Utilitarians believe that we should carefully weigh the potential consequences of an action before we take it. Will the act lead to things that will make us, or others, happy? Will it make us, or others, unhappy? According to utilitarians, we should choose to do that which creates the greatest amount of good (happiness) for the greatest number of people. This can be difficult to determine, though, because sometimes an act can create short-term happiness but misery in the long term. Another problematic aspect of utilitarianism is that it deems it acceptable—indeed, even necessary—to use another person as a means to an end and sacrifice the happiness of one or a few for the happiness of many.
- In lines 1–2, the author refers to a list of pros and cons in order to
- show that there are both positive and negative aspects of utilitarianism.
- suggest that making a list of pros and cons is not an effective way to make a decision.
- emphasize that utilitarians consider both the good and the bad before making a decision.
- indicate that readers will learn how to make decisions using pro/con lists.
- show readers that they are probably already familiar with the principles of utilitarian reasoning.
- The word posits in line 3 means
- According to the definition of utilitarianism in lines 3–11, stealing bread to feed hungry children would be
- morally right because it has good intentions.
- morally wrong because of it violates another's rights.
- morally right because it has positive consequences.
- morally wrong because stealing is illegal.
- neither morally right nor wrong; a neutral action.
- According to the utilitarian principles described in lines 13–19, we should
- do what will bring us the most happiness.
- always think of others first.
- make our intentions clear to others.
- do what will make the most people the most happy.
- avoid things that will make us unhappy.
- In lines 19–22, the author's purpose is to show that
- using utilitarianism to make a moral decision is not always easy.
- sacrifice is necessary in life.
- long-term consequences are more important than short-term consequences.
- a pro/con list is the most effective technique for making an important decision.
- great good often comes at a great price.
Questions 14–21 are based on the following passage.
Written by John Henry Newman in 1852, the following passage presents Newman's idea of the purpose and benefits of a university education.
I have said that all branches of knowledge are connected together, because the subject-matter of knowledge is intimately united in itself [ . . . ]. Hence it is that the Sciences, into which our knowledge may be said to be cast, have multiple bearings on one another, and an internal sympathy, and admit, or rather demand, comparison and adjustment. They complete, correct, and balance each other. This consideration, if well-founded, must be taken into account, not only as regards the attainment of truth, which is their common end, but as regards the influence which they excise upon those whose education consists in the study of them. I have already said, that to give undue prominence to one is to be unjust to another; to neglect or supersede these is to divert those from their proper object. It is to unsettle the boundary lines between science and science, to disturb their action, to destroy the harmony which binds them together. Such a proceeding will have a corresponding effect when introduced into a place of education. There is no science but tells a different tale, when viewed as a portion of a whole, from what it is likely to suggest when taken by itself, without the safeguard, as I may call it, of others.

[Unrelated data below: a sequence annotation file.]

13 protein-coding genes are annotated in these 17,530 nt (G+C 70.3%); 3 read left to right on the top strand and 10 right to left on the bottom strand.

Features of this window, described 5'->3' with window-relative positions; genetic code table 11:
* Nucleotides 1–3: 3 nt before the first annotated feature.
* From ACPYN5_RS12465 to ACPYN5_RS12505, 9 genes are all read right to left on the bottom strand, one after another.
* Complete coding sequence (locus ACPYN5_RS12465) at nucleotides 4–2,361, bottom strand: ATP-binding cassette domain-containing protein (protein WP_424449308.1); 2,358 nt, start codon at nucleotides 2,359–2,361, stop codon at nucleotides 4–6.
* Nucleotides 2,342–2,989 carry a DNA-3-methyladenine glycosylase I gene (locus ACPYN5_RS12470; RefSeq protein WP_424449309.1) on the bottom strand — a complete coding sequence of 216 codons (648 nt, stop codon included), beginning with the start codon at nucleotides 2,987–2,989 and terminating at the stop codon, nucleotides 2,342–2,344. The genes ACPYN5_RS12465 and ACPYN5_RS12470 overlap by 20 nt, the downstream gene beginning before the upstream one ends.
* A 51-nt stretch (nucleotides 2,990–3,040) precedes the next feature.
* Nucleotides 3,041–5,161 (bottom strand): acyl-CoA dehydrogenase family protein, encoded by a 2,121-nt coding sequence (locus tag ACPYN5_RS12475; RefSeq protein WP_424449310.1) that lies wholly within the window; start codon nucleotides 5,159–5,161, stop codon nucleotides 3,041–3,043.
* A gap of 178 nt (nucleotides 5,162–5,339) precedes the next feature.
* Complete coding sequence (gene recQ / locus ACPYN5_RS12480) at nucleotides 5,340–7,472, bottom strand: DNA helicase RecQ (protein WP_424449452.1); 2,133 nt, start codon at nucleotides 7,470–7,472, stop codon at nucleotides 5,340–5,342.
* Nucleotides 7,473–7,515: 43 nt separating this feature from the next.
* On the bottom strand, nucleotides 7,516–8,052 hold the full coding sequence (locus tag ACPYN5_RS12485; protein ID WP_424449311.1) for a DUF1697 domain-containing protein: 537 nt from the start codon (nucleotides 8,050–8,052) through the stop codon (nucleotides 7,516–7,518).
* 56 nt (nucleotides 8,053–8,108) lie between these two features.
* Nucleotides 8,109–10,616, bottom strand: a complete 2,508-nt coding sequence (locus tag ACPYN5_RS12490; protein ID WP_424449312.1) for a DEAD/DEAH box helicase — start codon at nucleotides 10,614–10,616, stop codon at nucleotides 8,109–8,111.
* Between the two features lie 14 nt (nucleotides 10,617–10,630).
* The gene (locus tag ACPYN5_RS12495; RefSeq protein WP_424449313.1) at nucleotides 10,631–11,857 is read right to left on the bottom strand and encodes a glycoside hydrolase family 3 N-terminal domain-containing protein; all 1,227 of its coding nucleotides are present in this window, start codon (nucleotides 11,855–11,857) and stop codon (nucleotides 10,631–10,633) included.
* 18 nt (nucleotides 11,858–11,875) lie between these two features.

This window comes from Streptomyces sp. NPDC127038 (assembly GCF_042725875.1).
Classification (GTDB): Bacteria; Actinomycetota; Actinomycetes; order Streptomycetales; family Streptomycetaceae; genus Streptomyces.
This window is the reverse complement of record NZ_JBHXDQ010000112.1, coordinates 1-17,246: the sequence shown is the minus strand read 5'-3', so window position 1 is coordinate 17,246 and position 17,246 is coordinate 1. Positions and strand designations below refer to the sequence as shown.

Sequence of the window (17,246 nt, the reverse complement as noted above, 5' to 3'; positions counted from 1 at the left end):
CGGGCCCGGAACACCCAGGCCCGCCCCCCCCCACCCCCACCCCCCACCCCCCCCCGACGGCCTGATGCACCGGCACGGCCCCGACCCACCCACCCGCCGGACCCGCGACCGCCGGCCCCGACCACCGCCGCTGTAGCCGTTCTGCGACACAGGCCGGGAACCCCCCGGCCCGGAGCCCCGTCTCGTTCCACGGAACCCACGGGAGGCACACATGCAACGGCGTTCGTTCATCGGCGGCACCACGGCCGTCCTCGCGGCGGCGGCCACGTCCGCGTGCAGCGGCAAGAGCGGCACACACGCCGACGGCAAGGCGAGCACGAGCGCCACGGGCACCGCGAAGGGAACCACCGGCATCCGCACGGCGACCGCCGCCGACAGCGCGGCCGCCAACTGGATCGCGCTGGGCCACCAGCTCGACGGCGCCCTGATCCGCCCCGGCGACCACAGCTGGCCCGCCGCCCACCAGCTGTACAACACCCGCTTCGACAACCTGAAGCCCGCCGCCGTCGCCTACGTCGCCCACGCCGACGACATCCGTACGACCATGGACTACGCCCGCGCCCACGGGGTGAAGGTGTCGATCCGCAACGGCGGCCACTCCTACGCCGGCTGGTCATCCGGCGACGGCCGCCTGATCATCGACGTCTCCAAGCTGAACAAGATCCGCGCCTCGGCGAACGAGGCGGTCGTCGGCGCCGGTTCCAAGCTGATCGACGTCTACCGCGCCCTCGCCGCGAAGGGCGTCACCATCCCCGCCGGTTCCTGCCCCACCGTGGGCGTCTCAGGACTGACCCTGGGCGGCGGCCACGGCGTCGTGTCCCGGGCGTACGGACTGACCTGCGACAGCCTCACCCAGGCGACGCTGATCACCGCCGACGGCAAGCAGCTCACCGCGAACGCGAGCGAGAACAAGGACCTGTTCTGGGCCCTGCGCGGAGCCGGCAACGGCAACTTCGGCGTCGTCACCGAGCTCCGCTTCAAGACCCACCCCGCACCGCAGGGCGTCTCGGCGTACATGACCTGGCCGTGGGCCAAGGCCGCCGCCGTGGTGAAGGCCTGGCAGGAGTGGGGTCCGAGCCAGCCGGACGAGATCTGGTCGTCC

Let me make use of an illustration. In the combination of colors, very different effects are produced by a difference in their selection and juxtaposition; red, green, and white, change their shades, according to the contrast to which they are submitted. And, in like manner, the drift and meaning of a branch of knowledge varies with the company in which it is introduced to the student. If his reading is confined simply to one subject, however such division of labor may favor the advancement of a particular pursuit, a point into which I do not here enter, certainly it has a tendency to contract his mind. If it is incorporated with others, it depends on those others as to the kind of influence that it exerts upon him. Thus the Classics, which in England are the means of refining the taste, have in France subserved the spread of revolutionary and deistical doctrines. [ . . . .] In a like manner, I suppose, Arcesilas would not have handled logic as Aristotle, nor Aristotle have criticized poets as Plato; yet reasoning and poetry are subject to scientific rules.